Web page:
The suggestion that Cobb and Co. were not aware that the agreements made by them were equivalent to subletting, was a mere subterfuge. If they entered into them in ignorance of the fact that they were committing a breach of the law, why did they deny, in the first place, that any subletting had occurred ? Why did they leave it to be shown, beyond doubt, that sub-contracts were being let before they pleaded that they did not know that they were committing a breach of the- law? This matter is of sufficient importance to demand a thorough investigation, for where it is possible to trace fifty-one cases of subletting, it should bt possible to trace more. The Commonwealth is not possessed of such ample funds that it can afford to waste money on a powerful company. It is most difficult to secure any extension of telephone or telegraphic facilities ; and surely we should consider the public, who require more conveniences than they at present enjoy, and refuse to give special consideration to any powerful firm. I am not in a position to say how much these gentlemen have pocketed out of the transaction, but I know that the amount paid in respect of the first mail contract mentioned by me is£160 per annum. The sub-contractor, who finds the plant and does the whole of the work relating to the contract, receives only£72 per. annum. The highest contract in the list is , £235 per annum; but the Department have not made any effort to ascertain what the subcontractors receive. The only case in which they have received any information with regard to that matter is the one which I brought forward.

Mr Mahon - If the other fifty are satisfied, would the honorable member disturb them ?

Mr POYNTON - Undoubtedly. Surely the Minister would not countenance subcontracting to this extent ? Surely he would not allow a mail contractor to secure a group of contracts and farm them out to small men at one-half the contract price?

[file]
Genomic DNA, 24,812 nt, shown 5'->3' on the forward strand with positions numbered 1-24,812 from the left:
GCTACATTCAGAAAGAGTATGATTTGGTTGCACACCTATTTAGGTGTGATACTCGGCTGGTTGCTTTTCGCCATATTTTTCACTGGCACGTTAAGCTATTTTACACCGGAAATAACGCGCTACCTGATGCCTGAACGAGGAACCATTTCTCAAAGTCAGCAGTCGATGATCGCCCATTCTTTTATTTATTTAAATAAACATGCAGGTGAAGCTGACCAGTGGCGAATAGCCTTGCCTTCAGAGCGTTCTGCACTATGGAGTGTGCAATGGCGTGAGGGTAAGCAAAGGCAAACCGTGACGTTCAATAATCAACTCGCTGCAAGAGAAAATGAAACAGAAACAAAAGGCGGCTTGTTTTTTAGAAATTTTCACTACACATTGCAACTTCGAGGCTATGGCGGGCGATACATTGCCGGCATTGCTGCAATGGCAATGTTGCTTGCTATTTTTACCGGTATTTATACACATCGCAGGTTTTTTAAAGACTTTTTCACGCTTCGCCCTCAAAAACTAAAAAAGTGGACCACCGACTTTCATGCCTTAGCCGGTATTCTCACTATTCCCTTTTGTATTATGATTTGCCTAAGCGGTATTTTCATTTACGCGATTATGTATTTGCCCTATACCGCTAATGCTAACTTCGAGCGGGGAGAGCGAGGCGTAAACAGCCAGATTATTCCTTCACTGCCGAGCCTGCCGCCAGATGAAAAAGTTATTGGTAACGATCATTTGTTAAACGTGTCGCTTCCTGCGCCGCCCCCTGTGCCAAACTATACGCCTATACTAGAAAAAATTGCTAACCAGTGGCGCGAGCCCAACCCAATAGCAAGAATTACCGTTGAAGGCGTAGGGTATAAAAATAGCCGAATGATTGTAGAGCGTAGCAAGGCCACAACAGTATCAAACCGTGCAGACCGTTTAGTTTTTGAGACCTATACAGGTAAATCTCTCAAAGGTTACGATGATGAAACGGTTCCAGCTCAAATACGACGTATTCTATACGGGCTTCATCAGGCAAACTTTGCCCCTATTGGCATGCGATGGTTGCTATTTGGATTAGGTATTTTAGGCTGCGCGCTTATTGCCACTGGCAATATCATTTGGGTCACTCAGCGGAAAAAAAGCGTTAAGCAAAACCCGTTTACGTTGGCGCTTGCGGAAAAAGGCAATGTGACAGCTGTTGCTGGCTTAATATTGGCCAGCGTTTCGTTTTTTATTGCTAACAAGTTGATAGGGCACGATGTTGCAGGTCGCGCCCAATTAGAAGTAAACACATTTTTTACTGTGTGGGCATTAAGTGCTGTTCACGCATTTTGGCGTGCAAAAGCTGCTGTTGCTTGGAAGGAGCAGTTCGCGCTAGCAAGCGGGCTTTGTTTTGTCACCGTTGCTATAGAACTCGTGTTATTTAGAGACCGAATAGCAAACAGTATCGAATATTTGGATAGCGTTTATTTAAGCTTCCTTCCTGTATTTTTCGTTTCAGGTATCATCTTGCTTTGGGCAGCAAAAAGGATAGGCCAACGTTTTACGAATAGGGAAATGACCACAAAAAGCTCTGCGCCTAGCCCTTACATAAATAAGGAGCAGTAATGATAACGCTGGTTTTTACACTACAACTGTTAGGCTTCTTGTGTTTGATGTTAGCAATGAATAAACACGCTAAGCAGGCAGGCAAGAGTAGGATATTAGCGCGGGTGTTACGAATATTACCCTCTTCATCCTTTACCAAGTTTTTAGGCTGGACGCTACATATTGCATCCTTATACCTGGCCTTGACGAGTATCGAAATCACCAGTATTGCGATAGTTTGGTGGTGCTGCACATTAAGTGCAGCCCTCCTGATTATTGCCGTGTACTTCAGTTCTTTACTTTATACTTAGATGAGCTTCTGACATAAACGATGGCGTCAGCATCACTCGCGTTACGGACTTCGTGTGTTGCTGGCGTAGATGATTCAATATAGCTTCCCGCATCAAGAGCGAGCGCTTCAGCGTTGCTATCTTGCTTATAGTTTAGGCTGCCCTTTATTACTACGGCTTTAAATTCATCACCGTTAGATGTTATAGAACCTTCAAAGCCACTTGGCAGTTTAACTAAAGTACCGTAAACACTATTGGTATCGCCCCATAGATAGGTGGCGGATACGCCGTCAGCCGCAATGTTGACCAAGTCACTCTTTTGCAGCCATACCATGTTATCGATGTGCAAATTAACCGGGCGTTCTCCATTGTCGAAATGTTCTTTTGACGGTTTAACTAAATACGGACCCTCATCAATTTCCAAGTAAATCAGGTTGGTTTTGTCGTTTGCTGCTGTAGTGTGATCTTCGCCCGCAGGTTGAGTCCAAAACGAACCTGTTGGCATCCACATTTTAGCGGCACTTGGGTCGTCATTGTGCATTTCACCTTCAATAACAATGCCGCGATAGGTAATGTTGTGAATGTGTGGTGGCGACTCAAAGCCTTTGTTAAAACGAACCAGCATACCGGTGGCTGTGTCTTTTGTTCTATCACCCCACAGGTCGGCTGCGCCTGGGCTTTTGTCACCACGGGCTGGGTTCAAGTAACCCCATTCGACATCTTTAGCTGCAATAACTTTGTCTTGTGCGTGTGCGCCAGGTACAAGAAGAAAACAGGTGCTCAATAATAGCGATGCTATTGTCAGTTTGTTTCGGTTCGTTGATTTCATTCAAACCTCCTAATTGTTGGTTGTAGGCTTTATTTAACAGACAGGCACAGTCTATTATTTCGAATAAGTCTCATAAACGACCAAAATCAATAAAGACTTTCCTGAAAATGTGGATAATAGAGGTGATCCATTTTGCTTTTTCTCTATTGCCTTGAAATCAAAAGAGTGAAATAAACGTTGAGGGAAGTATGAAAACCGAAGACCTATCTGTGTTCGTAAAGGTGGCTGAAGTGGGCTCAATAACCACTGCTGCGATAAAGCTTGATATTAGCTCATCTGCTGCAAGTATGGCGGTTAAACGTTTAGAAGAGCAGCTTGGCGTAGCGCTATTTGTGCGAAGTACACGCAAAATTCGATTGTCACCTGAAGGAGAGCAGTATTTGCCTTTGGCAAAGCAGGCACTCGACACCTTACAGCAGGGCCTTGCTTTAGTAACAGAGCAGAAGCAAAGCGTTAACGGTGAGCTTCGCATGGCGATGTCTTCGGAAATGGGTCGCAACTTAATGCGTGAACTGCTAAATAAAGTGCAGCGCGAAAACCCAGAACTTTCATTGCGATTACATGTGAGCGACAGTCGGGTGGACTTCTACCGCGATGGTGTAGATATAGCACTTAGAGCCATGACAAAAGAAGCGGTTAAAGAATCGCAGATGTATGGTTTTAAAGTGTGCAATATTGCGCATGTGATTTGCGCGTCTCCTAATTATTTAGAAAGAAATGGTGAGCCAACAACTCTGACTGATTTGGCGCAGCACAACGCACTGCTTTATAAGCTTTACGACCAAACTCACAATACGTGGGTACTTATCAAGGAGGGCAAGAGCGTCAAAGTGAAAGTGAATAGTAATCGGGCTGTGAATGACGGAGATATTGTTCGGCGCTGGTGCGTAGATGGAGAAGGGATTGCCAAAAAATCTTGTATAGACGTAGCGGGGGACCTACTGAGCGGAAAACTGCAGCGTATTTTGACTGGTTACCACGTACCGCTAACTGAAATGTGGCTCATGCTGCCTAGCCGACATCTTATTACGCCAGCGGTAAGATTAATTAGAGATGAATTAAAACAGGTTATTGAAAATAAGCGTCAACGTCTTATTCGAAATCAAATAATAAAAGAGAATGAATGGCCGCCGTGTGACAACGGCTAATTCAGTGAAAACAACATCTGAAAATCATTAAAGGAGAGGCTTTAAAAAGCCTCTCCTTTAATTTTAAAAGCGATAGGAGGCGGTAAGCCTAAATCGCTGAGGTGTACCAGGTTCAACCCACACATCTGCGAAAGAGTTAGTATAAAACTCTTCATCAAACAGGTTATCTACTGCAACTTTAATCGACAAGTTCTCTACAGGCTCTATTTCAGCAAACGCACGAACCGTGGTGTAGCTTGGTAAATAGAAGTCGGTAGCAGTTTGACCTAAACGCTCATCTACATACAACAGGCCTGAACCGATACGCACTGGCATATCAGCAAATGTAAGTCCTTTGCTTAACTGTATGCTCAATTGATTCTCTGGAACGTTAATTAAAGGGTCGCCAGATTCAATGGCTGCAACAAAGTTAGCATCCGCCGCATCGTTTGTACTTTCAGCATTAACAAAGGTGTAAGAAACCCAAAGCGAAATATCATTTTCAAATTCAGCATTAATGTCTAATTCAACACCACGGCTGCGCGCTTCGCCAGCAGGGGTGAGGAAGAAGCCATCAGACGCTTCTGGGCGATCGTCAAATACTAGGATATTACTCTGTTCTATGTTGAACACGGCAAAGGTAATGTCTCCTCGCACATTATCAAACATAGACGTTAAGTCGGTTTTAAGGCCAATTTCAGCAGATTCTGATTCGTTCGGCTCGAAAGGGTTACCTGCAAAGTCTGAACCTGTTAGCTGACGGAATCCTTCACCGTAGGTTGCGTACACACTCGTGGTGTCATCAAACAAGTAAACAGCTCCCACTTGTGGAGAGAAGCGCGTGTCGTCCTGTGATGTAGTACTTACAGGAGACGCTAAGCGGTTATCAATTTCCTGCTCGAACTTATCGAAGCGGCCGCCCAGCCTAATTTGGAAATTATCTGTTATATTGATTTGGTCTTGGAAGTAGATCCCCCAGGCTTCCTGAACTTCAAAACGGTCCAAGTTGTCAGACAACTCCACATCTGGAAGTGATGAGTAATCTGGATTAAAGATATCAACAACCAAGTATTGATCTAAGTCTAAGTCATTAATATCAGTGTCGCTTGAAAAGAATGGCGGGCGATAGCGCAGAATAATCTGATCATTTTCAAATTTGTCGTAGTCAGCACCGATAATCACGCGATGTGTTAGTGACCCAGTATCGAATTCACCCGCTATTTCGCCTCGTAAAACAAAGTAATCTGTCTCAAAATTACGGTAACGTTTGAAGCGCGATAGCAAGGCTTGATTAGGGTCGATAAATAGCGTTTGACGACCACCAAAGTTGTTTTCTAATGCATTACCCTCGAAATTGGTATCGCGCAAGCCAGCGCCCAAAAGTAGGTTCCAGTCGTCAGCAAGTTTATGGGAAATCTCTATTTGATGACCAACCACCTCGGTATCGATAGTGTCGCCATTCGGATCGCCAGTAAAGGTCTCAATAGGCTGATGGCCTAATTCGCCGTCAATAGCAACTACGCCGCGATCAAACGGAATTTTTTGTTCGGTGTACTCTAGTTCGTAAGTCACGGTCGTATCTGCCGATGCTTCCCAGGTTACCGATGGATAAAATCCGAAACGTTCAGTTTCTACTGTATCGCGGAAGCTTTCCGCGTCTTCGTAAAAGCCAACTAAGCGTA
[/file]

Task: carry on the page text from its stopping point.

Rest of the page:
Mr Mahon - It is not going on for ever.

Mr POYNTON - Certainly not. I hold that the contract could be determined without inconvenience to the public. Why do not the Government make an effort to see whether they cannot secure a good service bv letting another contract? The fact is that, from these letters, it can be seen that Vines has some powerful influence at work in the Department, and when this precis has been submitted to the PostmasterGeneral, he will see that it does not clearly represent the case. Are honorable members prepared to allow a large contractor to take up forty or fifty mail contracts, and farm them out? Is that the manner in which we propose to deal with the Commonwealth services? It was admitted that this was the first instance of any such practice brought under the notice of the Department, but so glaring and unfair was the position disclosed - and the late Postmaster-General, the honorable member for Denison, will bear me out - that it was deemed sufficient ground for cancelling the contract. But the circumlocution went on. Directly there was a decision by the Crown Solicitor advising that a certain course should be taken, a letter was sent to Vines and Co. asking if that firm had any further statement to make, and the Crown Solicitor was practically begged to find some way to allow them to carry on the contract to the end of the term. This matter ought not to be allowed to rest. I am powerless to act beyond bringing the facts under the notice of the House, but I believe that honorable members will not al low this parcelling out and sweating in connexion with our mail services. If the subcontractors are receiving sufficient remuneration for the work done, why, in the name of common sense, should we be so liberal with Commonwealth funds as to put these large amounts into the pockets of the original contractors ?

Mr Mauger - Sub-contracting is bad under any conditions.